Nether Lochaber group plans Inchree land buy out

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The group behind the proposed community purchase of more than 13 hectares of land at Inchree, near Corran, is looking to take the project to the next stage this week, by holding a public information meeting about the plans.

Nether Lochaber Community Association (NLCA) is inviting local residents to a community drop-in day to discuss the group’s plans to buy two pieces of land, one from the Forestry Commission and the other from Lochaber Housing Association, near the popular Inchree waterfalls.

The public information day will take place at the Nether Lochaber Village Hall on Sunday (April 28), between 10am and 7pm.

Gwyneth Jennings, speaking on behalf of the Inchree subgroup of Nether Lochaber Community Association, said that although the proposals are in the initial stages of development they hope for a good turnout to the information session.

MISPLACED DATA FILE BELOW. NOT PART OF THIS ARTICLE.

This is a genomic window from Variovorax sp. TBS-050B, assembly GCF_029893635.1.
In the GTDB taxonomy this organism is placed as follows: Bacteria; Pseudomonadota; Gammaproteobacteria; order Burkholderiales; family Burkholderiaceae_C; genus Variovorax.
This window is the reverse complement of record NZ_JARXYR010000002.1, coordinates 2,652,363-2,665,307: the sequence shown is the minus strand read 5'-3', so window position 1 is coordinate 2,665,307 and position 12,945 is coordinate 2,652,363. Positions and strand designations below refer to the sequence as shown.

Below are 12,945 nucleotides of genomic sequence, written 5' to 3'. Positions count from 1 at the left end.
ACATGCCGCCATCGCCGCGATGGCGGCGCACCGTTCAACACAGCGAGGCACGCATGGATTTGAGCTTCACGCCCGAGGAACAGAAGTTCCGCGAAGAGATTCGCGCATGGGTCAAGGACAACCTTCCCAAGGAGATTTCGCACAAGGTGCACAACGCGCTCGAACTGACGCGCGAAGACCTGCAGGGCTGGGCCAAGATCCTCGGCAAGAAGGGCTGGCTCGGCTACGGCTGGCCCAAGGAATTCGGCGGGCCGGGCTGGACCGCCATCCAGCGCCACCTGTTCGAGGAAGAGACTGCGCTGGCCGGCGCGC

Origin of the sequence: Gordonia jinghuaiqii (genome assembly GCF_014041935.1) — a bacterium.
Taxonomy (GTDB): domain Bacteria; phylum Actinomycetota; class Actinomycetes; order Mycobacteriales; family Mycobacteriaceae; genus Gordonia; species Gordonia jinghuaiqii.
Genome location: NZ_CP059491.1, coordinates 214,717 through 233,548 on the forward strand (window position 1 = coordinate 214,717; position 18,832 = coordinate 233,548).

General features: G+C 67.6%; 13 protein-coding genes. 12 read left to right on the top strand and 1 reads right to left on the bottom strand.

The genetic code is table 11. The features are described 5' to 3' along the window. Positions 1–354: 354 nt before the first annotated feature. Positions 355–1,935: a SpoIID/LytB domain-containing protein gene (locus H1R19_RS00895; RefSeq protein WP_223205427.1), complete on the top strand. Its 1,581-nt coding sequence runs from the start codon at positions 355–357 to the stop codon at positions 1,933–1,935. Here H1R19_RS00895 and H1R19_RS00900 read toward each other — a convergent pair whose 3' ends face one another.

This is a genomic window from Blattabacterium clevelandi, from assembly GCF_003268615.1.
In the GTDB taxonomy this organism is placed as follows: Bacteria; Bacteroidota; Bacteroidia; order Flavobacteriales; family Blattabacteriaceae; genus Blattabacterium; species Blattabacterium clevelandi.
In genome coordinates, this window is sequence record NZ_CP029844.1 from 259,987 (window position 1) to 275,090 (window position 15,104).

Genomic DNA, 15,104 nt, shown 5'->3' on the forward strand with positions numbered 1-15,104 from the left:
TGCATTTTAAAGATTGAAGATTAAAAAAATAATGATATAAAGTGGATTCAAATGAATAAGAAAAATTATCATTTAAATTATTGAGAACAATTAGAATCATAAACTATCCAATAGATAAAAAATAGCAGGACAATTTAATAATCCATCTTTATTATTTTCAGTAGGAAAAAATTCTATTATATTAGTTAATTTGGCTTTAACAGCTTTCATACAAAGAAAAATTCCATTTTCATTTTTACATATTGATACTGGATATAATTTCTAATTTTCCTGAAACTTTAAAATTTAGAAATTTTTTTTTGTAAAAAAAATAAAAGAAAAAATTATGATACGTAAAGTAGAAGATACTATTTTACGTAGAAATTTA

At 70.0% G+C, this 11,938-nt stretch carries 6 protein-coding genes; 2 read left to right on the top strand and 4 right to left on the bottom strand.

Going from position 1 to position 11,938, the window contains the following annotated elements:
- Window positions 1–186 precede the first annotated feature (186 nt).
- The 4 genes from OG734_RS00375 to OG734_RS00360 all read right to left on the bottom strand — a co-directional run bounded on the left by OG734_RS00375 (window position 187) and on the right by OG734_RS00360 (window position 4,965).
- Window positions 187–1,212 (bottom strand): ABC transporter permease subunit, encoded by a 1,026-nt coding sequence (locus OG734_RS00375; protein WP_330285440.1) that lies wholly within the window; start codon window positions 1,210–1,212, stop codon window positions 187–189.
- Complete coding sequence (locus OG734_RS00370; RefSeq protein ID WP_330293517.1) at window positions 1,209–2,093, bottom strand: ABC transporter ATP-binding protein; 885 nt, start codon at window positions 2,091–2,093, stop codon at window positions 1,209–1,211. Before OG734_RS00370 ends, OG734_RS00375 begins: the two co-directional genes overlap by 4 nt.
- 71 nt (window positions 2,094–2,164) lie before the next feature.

‘On the day, it is hoped that there will be a good attendance of local residents in Nether Lochaber,’ she said. ‘The proposed format is to provide information and enable residents to discuss and bring their suggestions about the proposal to purchase land on behalf of the local community in Inchree. It is also hoped that the residents will support and volunteer potential skills and specialist knowledge to take this proposal further.’

The waterfall at Inchree is a popular visitor attraction. 

The area is also known for its red squirrel conservation area and woodland walks, which attracts more than 50,00 visitors each year. The association is hoping to enhance visitors’ experience with help from the public.

Some of the land at Inchree subject to the community buy out proposals.

In 2013, the Forestry Commission Scotland (FCS) offered the community the buildings near the car park and conservation area. One of the buildings is now in need of renovation, something which the NLCA said could be put to great use for the community with the right funding.

A 13 hectare area of land, currently owned by Lochaber Housing Association, has been offered to the community, which has first refusal to buy, and the Inchree subgroup has since formed to garner ideas and suggestions for land use. The team are keen to give the community greater control over the use of the land to the benefit of locals.

If you would like to contact the Inchree subgroup, do so by emailing